The regular film version of the movie was certainly not as good as the giant Imax picture, but was noticeably better than the 4G (I saw this and the 4G at the same multiplex). The Imax was certainly worth the extra few bucks.

Skyfall was a great James Bond. There is simply no formula here, no silly jokes, no overly sophisticated, invulnerable superman, they are really starting from scratch. Oh there is an occasional reference to something we all remember, but, with one exception, those are really not part of the movie.

Although you might think that by now the movies have nothing to do with the books, it is not so here. The movie beginning borrowing from the movie You Only Live Twice and continues by borrowing from the book, complete with M’s obituary of Bond.  The middle very much represents the book of The Man with the Golden Gun, were a “broken” Bond goes after a killer.

The best part of this movie is the cast.  Not just Craig as Bond, but Judy Dench, has her biggest role since “The World Is Not Enough. The highlight however is Javier Bardem as Silva. He is a totally believable, sadistic killer who gives life and a counterpoint to the movie. His goal is down to Earth, no taking over the planet, and it is actually up to you to decide whether he succeeds or not.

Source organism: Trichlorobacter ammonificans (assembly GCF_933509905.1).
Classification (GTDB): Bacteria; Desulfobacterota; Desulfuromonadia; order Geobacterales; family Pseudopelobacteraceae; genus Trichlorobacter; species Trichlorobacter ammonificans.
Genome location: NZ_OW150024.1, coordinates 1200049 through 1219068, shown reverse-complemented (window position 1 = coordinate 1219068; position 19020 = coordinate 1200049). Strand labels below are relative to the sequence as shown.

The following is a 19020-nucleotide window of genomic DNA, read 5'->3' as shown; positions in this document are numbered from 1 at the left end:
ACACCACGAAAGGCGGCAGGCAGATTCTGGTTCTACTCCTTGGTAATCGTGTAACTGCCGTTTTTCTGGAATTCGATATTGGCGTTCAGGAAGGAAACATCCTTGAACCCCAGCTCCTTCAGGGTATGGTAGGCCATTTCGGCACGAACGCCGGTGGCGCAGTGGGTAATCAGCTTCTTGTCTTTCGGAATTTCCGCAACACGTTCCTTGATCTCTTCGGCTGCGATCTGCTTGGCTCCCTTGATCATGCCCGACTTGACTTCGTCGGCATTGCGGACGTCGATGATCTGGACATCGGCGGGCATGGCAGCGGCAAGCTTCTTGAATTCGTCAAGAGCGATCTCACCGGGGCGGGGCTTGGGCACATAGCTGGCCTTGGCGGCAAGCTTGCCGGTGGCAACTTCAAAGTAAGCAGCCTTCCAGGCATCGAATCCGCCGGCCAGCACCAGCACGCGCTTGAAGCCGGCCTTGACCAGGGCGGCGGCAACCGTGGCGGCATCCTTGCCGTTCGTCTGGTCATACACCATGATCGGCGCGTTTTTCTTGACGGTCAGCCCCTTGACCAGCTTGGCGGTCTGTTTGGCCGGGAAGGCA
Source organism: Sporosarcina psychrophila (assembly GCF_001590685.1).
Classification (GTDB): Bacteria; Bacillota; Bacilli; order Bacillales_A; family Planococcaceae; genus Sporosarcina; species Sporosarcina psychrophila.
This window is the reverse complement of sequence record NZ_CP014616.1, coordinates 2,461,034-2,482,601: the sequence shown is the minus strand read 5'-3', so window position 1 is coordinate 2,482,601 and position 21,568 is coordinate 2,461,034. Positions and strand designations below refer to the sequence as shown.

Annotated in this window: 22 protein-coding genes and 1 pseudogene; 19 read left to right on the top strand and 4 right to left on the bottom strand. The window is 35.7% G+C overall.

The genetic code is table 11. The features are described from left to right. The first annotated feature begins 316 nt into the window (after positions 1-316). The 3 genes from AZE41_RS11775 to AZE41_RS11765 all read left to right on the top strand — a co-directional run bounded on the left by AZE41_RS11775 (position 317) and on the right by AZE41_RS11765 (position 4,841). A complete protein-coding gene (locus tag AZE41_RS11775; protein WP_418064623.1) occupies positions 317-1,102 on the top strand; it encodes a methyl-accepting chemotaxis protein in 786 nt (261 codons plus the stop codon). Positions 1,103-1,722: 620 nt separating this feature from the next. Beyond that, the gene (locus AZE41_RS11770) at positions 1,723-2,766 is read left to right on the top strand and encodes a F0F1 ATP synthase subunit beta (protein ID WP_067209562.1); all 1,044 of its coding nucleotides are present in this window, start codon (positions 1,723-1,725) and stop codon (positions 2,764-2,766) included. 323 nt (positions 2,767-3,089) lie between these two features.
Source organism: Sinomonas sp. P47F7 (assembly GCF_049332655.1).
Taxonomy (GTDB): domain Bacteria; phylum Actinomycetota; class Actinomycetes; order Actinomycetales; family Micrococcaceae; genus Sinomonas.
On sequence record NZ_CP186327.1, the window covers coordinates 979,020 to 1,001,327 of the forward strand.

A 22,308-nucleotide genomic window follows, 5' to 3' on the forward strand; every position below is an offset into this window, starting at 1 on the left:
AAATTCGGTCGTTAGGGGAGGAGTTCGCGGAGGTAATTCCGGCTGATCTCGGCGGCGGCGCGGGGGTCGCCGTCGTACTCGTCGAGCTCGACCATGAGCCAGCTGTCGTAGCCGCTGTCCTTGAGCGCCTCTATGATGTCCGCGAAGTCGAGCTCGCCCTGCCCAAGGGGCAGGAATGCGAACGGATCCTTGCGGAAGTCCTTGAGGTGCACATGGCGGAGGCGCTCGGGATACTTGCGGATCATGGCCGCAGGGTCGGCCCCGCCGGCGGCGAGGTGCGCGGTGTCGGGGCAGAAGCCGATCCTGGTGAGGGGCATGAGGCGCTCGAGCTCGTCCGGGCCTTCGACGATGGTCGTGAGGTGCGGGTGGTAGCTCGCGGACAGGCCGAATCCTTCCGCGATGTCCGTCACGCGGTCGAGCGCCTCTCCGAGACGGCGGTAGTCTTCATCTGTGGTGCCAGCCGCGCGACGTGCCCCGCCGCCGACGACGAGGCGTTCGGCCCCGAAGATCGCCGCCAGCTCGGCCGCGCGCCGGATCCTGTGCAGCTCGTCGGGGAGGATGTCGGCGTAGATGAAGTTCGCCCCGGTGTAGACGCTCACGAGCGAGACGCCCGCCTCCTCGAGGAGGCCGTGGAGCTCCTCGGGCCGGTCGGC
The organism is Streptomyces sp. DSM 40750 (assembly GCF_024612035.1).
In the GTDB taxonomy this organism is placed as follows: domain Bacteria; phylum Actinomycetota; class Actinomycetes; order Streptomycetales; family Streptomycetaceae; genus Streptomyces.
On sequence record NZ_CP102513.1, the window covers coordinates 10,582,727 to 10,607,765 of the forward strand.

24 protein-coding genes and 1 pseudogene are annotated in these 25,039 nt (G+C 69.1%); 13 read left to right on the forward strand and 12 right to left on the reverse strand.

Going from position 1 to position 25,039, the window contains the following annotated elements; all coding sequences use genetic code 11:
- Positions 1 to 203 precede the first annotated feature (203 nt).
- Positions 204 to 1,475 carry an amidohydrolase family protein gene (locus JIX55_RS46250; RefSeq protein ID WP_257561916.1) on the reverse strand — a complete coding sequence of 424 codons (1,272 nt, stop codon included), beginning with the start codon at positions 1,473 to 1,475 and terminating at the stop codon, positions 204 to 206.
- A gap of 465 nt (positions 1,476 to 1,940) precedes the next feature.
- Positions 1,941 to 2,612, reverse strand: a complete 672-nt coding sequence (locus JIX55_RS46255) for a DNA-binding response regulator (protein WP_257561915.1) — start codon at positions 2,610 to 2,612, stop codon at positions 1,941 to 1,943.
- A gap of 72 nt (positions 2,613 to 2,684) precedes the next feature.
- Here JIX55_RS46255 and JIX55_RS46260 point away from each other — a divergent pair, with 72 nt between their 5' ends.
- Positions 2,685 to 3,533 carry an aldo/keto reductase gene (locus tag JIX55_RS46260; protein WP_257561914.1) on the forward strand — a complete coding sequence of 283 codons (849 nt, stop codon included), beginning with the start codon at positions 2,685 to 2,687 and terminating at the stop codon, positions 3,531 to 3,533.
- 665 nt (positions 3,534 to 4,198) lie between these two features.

Ralph Fiennes and Albert Finney have smaller roles, but are just perfect.

There is one ironic scene that I don’t think is a spoiler if I mention it, but gloss over this if you’d like.  When Dench first appeared as M, she says to Bond, played by Pierce Brosnan,

M: You think I'm an accountant, a bean counter. More interested in my numbers than your instincts.
Bond: The thought had occurred to me.
M: Good, because I think you're a sexist, misogynist dinosaur. A relic of the Cold War, whose boyish charms, though wasted on me, obviously appealed to that young woman I sent out to evaluate you.

Now, 17 years and seven movies later, M must explain to the British government why MI6 is NOT a relic of the cold war and is still needed. And she gives a wonderful, direct speech.

                                                         OK, Spoiler Alert!!!!!

You know, this may be considered the first Bond movie where the villain gets his way at the end. It is also the first Bond movie where the villain doesn’t die in hand to hand combat.

This is the broken James Bond that we say after his wife’s death in You Only Live Twice. Still broken M sends him after an assassin in The Man With the Golden Gun and that vulnerable is not what we have seen with Sean Connery or Pierce Bronson.

Bond’s relationship with M is complex and is the thread of the entire movie. But M is also the thread to the villain, Javier Bardem, and for the first time in a Bond movie I had some creepy understanding of his actions and what he wanted to achieve. Because he seemed real and did not have some abstract goal, but a concrete aim to kill and embarrass M, he was far more frightening.